For muscles to grow they have to be brought to thousands of little breaking points. The muscle fibers are pushed past previous limits while being brought to places of great stress moving weight like they never have before. As they heal they become stronger than they were before they were strained.

We’re like that. All throughout our lives we’re faced with difficult situations we’ve never faced before, or on a level we’ve never experienced. It started when we were infants. You may or may not remember but it’s a pretty intense process to learn how to walk, eat, talk, engage in society, and pass algebra tests.

The older we get, though, the more we seem to shy away from intense struggle. Human beings are capable of handling a lot more than what we give ourselves credit for.

One of the most inspiring stories I’ve ever read is the story of Louis Zamperini in the book, “Unbroken” by Laura Hillenbrand. It’s the story of a man who experienced the most suffering endured by a human being I’ve ever heard of. (Granted, I’ve never given childbirth a try.) The guy’s plane crashed, he was stranded at sea, starved, captured, starved again, beaten and tormented for years, and finally released to return home to his family and battle issues resulting from severe PTSD.

Partway through the book I lost the ability to even remotely comprehend the horrors he experienced. Breaking point after breaking point after breaking point, he miraculously found ways to survive.

Breaking points have this in common: they don’t feel good. No one likes being criticized at work. No one likes being humiliated in competition. No one likes it when life throws the worst kinds of horrors at you and demands that you face them without respite. Without these moments, however, we would remain infants.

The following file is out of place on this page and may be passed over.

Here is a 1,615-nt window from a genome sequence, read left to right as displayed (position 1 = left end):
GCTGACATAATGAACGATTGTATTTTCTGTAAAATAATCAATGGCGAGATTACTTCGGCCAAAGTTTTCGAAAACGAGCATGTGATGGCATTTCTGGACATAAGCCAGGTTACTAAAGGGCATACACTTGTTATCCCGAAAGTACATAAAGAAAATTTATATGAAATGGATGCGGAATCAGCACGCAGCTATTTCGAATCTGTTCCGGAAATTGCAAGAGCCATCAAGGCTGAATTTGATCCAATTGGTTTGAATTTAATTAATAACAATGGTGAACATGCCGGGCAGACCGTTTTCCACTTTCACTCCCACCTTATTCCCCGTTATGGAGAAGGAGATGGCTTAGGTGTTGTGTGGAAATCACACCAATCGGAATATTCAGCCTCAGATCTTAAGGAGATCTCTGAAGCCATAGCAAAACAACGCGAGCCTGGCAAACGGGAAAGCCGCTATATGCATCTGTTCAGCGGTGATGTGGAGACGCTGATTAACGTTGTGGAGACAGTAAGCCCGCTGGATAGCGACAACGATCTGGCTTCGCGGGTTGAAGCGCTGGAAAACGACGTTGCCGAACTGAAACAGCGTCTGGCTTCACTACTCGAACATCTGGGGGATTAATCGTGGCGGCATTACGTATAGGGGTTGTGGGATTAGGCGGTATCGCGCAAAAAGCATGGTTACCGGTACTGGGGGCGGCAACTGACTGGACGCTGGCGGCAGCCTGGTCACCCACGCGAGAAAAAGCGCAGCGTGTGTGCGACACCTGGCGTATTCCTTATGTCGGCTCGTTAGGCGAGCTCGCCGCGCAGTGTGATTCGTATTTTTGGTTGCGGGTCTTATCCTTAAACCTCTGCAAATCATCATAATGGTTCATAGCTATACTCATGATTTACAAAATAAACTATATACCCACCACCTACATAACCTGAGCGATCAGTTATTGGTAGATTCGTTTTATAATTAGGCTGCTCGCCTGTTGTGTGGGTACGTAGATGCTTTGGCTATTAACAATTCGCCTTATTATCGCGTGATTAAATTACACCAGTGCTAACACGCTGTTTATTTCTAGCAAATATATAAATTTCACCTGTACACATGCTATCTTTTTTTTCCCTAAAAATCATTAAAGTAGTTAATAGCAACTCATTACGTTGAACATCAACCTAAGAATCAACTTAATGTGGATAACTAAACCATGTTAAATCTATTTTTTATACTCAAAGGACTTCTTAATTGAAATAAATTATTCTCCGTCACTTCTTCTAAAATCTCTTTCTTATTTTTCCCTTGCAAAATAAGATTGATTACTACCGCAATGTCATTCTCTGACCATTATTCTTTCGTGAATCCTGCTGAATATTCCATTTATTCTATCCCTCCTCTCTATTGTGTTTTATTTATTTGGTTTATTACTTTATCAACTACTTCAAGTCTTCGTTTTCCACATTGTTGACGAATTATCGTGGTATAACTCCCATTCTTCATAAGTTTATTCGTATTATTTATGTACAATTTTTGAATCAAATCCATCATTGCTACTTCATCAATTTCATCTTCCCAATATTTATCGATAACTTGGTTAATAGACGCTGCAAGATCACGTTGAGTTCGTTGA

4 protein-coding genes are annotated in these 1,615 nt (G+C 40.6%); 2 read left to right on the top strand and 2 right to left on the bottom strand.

In a focal point of the book, a man they called “The Bird” forced Louis to hold a wooden beam above his head. Dealing with dysentery, minimal food, and a recently broken ankle he was told that if he lowered or dropped the beam he would be shot.

Despite having every excuse to collapse at any moment, he stood there longer than I could have if I were warmed up, worked out, and ready to go. Something gave him courage to stand when any normal man would have given way.

A breaking point is a moment of great stress or greatest strain when we are presented with a choice: back down or stand in the fire. The result of that choice is that we will either be broken or made stronger. Louis Zamperini held the log so long that “The Bird” was the only one who broke in that moment.

There’s one final piece to living as an overcomer: we need to be empowered.

After three years of youth ministry, Jesus’ words in John 15:5 hold more meaning to me now more than ever. He says, “Yes, I am the vine; you are the branches. Those who remain in me, and I in them, will produce much fruit. For apart from me you can do nothing.” (NLT)

It basically comes down to this: without Him I can do nothing of lasting good; with Him I can overcome anything.

Have you ever experienced a wave pool? Basically, when the pump starts and the pool slowly begins to rise and fall there is a sea of people who rise and fall with each wave. Then there’s me. When I’m not content to flow with the crowd you’ll find me smashing into each wave as it comes, plowing my shoulder into the hill of water or diving straight through. I think I do it because I want to see who will last longer, the waves or me.

It seems like life has no end of breaking points; the waves just get deeper and deeper. That’s right where I need to be. He is glorified when I overcome my breaking points because I can only stand when He is standing with me. Pushing towards my goal of glorifying Him with my life makes me a wave breaker.

The culture of youth ministries ended up improving at my church after my critiquing session. In the past six months our team has seen growth because we had the courage to deal with the issues.

Getting back up after being obliterated by Will helped me to improve in skill so that I could inflict my newly acquired techniques on unsuspecting victims.

Louis Zamperini survived his experience as a POW and has an incredible story of redemption and healing you wouldn’t believe unless you looked it up yourself. He overcame unfathomable challenges as an Olympian, husband, and soldier.

The capability is in us. We just have to be empowered and make the choice to stand one breaking point at a time.